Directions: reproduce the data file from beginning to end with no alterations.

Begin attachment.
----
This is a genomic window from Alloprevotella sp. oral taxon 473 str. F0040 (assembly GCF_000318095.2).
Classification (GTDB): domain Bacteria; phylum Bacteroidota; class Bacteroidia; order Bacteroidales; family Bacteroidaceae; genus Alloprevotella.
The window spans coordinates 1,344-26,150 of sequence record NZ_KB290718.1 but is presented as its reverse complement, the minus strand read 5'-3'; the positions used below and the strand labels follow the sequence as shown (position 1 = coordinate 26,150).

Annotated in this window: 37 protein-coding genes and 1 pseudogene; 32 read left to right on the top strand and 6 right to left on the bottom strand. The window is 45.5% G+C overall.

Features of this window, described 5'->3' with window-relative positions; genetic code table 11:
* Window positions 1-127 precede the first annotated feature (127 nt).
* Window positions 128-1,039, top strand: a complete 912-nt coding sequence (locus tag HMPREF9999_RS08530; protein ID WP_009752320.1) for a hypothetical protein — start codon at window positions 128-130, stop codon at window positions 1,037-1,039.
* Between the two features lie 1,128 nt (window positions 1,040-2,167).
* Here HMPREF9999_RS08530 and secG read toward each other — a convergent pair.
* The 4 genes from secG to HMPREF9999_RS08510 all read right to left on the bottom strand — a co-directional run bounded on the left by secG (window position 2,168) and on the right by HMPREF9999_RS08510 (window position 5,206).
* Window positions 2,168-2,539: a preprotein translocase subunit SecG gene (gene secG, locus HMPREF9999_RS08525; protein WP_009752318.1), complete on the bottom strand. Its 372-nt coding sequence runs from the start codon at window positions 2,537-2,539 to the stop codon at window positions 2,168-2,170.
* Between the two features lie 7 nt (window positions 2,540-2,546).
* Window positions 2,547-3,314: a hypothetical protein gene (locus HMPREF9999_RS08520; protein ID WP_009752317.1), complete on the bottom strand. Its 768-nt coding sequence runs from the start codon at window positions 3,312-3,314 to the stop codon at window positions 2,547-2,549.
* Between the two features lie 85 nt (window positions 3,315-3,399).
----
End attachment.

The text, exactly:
This is a genomic window from Alloprevotella sp. oral taxon 473 str. F0040 (assembly GCF_000318095.2).
Classification (GTDB): domain Bacteria; phylum Bacteroidota; class Bacteroidia; order Bacteroidales; family Bacteroidaceae; genus Alloprevotella.
The window spans coordinates 1,344-26,150 of sequence record NZ_KB290718.1 but is presented as its reverse complement, the minus strand read 5'-3'; the positions used below and the strand labels follow the sequence as shown (position 1 = coordinate 26,150).

Annotated in this window: 37 protein-coding genes and 1 pseudogene; 32 read left to right on the top strand and 6 right to left on the bottom strand. The window is 45.5% G+C overall.

Features of this window, described 5'->3' with window-relative positions; genetic code table 11:
* Window positions 1-127 precede the first annotated feature (127 nt).
* Window positions 128-1,039, top strand: a complete 912-nt coding sequence (locus tag HMPREF9999_RS08530; protein ID WP_009752320.1) for a hypothetical protein — start codon at window positions 128-130, stop codon at window positions 1,037-1,039.
* Between the two features lie 1,128 nt (window positions 1,040-2,167).
* Here HMPREF9999_RS08530 and secG read toward each other — a convergent pair.
* The 4 genes from secG to HMPREF9999_RS08510 all read right to left on the bottom strand — a co-directional run bounded on the left by secG (window position 2,168) and on the right by HMPREF9999_RS08510 (window position 5,206).
* Window positions 2,168-2,539: a preprotein translocase subunit SecG gene (gene secG, locus HMPREF9999_RS08525; protein WP_009752318.1), complete on the bottom strand. Its 372-nt coding sequence runs from the start codon at window positions 2,537-2,539 to the stop codon at window positions 2,168-2,170.
* Between the two features lie 7 nt (window positions 2,540-2,546).
* Window positions 2,547-3,314: a hypothetical protein gene (locus HMPREF9999_RS08520; protein ID WP_009752317.1), complete on the bottom strand. Its 768-nt coding sequence runs from the start codon at window positions 3,312-3,314 to the stop codon at window positions 2,547-2,549.
* Between the two features lie 85 nt (window positions 3,315-3,399).